I have been hiding miniature blank books in geocaches for some time. If anything is my "signature item", it's a tiny leatherbound book. So when a geocaching social event came up in my area, I knew I had to bring some "mini-tomes". I bound a set of five from spare scraps of paper, then finished off a sixth that had been hanging around for months.
Most of the books were sewn "unsupported", meaning that they had no tapes or cords on the spine. Instead, they were held together with kettlestitches. Although (in theory) kettlestitching is less strong than supported sewing, the reduction in bulk was worth the loss of strength. Books of that scale will never see the heavy use of, say an A4 lab notebook, and the use of supports would make for a thick, clumsy spine.
The unsupported volumes also used split boards. However, unlike the split boards in the ribbons experiment, these used a Harrison groove rather than a French groove.
8.5 x 6 x 2.1 cm
8.5 x 6 x 2 cm
8.5 x 6 x 2 cm
8.5 x 6 x 2 cm
8.5 x 6 x 2 cm
7.1 x 8.4 x 1.5 cm
In theory, the Harrison groove is an ideal compromise between a tight joint and a full French-groove library-style binding.
Although this structure is good in theory, I don't think it is appropriate for small books. All of the books with Harrison grooves tended to open clumsily and shut poorly. I suppose this is inevitable - both the leather and the paper are thicker in proportion to the books. I need to use structures that minimise the amount of material caught in the opening or closing of the boards to reduce the impact of the thickness.
This is a medieval practice, a development of the original nature of the headband (simply the top and bottom supports of the book). In addition to using the cords on which the signatures were sewn to attach the covers to the book, one uses the string at the cores of the headbands.
Lacing the cords straight across isn't a good idea, because they pierce the cover material very close to its edge. Instead, I laced them in at about a 30° angle off the square, acute enough to bring them away from the edges but oblique enough that they didn't cross the other lacings.
That in itself wasn't a problem. The problem came when I then tried to cover the book with leather. The spine is the tricky bit, as always. Usually at that stage, one leaves the covering material intact and cuts whatever gets in the way (slitting the hollow on a hollow back book, cutting the tabs down on a split board binding if they're too high up). Obviously, one can't do this with headband cores, or what was the point of lacing them in fhe first place? The alternative is to cut the leather to go around the cords. A single slit on either side of the spine at head and tail would do it.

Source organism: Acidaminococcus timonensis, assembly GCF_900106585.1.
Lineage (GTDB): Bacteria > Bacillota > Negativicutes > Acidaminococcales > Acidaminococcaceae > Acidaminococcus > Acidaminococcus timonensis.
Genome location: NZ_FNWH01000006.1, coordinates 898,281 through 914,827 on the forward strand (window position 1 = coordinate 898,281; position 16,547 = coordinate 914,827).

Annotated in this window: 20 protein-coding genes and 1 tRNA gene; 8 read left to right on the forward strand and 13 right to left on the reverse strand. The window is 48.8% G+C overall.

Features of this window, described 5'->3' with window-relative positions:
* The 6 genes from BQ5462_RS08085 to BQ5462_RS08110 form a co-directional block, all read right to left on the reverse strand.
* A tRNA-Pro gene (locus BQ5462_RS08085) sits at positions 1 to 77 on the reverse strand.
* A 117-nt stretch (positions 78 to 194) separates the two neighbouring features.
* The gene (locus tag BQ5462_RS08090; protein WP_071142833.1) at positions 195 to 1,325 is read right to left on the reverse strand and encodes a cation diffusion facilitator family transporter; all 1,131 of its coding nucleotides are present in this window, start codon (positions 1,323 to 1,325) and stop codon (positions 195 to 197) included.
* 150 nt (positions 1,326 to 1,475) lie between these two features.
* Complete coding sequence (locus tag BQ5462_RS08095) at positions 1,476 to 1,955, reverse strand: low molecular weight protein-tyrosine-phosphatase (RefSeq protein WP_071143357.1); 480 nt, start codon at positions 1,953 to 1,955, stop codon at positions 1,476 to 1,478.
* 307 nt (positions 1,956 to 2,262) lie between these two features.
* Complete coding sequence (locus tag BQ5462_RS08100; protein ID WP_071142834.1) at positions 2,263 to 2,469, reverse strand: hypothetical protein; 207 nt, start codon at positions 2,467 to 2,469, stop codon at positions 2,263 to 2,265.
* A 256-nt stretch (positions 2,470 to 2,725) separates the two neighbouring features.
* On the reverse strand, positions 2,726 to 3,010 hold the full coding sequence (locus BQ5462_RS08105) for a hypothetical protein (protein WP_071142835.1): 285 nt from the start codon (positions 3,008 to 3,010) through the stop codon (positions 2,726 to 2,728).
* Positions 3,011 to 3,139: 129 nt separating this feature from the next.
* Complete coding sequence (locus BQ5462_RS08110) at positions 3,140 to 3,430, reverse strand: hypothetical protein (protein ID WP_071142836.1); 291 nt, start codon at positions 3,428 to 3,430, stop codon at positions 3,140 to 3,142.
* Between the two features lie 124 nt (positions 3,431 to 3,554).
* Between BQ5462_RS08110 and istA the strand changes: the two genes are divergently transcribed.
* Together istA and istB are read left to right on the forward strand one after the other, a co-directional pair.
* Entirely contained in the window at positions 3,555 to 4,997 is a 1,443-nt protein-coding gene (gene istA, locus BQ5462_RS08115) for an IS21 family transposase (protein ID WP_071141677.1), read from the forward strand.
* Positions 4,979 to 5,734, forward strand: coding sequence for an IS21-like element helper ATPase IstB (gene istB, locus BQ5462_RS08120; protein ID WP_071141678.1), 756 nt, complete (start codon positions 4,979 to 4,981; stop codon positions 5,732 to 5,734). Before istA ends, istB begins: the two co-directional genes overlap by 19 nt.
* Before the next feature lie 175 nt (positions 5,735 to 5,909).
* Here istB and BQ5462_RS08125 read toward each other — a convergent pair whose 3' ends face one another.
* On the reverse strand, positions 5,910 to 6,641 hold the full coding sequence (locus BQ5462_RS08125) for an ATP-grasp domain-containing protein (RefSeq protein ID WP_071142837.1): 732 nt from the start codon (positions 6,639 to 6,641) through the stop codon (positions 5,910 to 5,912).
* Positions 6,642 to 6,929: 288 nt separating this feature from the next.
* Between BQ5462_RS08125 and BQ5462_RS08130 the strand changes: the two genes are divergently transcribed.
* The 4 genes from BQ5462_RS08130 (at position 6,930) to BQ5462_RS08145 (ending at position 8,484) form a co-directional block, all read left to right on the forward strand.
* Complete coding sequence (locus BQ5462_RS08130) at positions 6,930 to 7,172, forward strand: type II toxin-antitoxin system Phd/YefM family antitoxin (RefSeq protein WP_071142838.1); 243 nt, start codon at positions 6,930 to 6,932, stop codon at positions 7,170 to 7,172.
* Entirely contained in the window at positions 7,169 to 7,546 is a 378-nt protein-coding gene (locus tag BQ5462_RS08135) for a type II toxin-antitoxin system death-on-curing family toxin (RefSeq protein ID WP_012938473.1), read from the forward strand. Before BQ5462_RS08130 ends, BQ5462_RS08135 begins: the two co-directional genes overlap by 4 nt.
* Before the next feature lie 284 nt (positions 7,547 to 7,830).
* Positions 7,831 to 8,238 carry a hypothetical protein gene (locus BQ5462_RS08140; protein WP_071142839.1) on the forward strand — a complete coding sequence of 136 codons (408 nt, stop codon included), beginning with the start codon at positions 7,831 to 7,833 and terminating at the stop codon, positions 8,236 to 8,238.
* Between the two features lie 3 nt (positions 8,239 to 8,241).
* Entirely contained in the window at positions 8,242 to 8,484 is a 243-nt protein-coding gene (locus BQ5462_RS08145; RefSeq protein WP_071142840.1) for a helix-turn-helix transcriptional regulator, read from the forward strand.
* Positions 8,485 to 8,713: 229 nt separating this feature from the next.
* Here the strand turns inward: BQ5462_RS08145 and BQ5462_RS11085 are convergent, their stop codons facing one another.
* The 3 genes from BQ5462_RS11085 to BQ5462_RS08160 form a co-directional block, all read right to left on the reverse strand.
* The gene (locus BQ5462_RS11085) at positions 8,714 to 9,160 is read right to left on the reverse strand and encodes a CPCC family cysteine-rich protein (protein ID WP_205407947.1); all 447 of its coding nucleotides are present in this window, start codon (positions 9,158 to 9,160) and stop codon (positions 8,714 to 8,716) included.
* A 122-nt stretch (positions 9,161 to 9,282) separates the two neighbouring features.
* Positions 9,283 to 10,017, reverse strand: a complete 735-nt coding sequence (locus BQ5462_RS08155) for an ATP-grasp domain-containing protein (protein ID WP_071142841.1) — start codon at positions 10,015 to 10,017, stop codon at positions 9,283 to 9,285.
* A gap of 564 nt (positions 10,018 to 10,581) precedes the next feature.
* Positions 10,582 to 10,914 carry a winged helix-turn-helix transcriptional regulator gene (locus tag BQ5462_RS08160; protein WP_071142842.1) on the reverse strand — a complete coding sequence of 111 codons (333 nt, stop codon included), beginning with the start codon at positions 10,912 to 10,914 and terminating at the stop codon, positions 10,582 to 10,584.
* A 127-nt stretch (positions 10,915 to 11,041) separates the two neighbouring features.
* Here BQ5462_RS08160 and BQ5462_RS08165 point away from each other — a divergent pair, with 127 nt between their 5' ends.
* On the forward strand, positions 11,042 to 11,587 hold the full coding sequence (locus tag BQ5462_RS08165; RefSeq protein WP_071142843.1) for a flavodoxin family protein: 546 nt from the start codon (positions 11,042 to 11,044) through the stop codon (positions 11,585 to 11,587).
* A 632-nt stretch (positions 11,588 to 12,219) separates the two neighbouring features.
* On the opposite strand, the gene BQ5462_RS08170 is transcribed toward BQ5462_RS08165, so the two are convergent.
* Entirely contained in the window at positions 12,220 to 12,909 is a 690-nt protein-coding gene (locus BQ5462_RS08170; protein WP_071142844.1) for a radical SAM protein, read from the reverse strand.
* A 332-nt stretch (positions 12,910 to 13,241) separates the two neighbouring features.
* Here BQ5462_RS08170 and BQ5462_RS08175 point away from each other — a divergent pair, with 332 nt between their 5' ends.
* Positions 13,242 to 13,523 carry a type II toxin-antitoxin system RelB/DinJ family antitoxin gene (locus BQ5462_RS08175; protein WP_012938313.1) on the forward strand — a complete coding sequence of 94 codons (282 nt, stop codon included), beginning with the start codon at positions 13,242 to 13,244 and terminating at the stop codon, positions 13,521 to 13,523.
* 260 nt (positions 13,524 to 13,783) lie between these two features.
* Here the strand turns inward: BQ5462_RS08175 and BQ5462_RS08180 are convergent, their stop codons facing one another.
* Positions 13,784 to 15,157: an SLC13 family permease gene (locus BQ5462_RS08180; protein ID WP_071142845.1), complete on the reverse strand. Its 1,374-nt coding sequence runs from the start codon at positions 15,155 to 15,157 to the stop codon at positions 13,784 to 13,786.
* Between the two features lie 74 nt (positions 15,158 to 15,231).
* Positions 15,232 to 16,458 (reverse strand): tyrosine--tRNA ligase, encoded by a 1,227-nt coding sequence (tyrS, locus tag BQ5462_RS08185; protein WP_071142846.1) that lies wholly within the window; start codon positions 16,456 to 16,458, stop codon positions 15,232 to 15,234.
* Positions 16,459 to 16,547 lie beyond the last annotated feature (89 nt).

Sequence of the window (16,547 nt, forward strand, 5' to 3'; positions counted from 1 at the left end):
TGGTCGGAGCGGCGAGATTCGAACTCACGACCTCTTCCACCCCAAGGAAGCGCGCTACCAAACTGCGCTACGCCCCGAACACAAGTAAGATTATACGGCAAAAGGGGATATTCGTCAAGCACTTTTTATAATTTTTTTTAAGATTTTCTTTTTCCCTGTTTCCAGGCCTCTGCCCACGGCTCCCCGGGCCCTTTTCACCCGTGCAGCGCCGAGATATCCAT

Unfortunately, I made the cuts too long. When I then wrapped the leather round the book, the spine side of the boards showed above the headbands. And the mauling I did to the leather to try to keep the slits from reaching to the top fold meant that there wasn't enough leather left for headcaps.
Next time, I'll make smaller cuts. Or, more likely, not lace the covers on with headband cores at all.
Although I have seen a demonstration of how to set a headcap, I still do it remarkably poorly. I'm willing to be patient with that, and let practice make perfect. The problem has been with shaving the leather at the tops of the spines.
The purple and black book is the best example of the effect that I would like to avoid. In my rush to get the books covered in time, I didn't shave the top and bottom of the spines well enough. Ideally, the very top of the spine should be feather-edged so that it doesn't leave a visible ridge under a tight back. The leather lower down, which will cover the feather edge, should be thick enough to hide any lumps.
So, ideally, the profile should be even until the very end, followed by a long drop-off.
Unfortunately, I pared the leather with a much shallower angle of cut, starting much higher up on the leather. This meant that the leather covering the very edge was too thin, and showed the lump.
You would think I would learn. After binding the G.K. Chesterton book for my father, I vowed to start doing proper gold tooling, with gold leaf and glaire. But, as so often happens, I was in a rush to finish the books, and fell back on the faster technique of using foil. As you can see from most of the images above, the tooling ended up patchy and gloopy as a result.
A more serious problem ocurred with the "Leaf Tooled Book". The initial attempt at tooling the top left corner of the front cover was a disaster - leaf ended up in the groove between the shoulder of the spine and the boards. I used a toothpick to pick off the gold foil, then re-stained the exposed leather with shoe polish. Although the mark shows, it is relatively inconspicuous.
Once again, I felt like ageing the pages on some of the books. For all but the green quarter-bound book (which was started before the others), I painted the edges of the pages with strong tea, then compressed the volumes to keep the wrinkling to a minimum. It darkened the edges of the pages nicely. I really like the effect, and will be doing it again.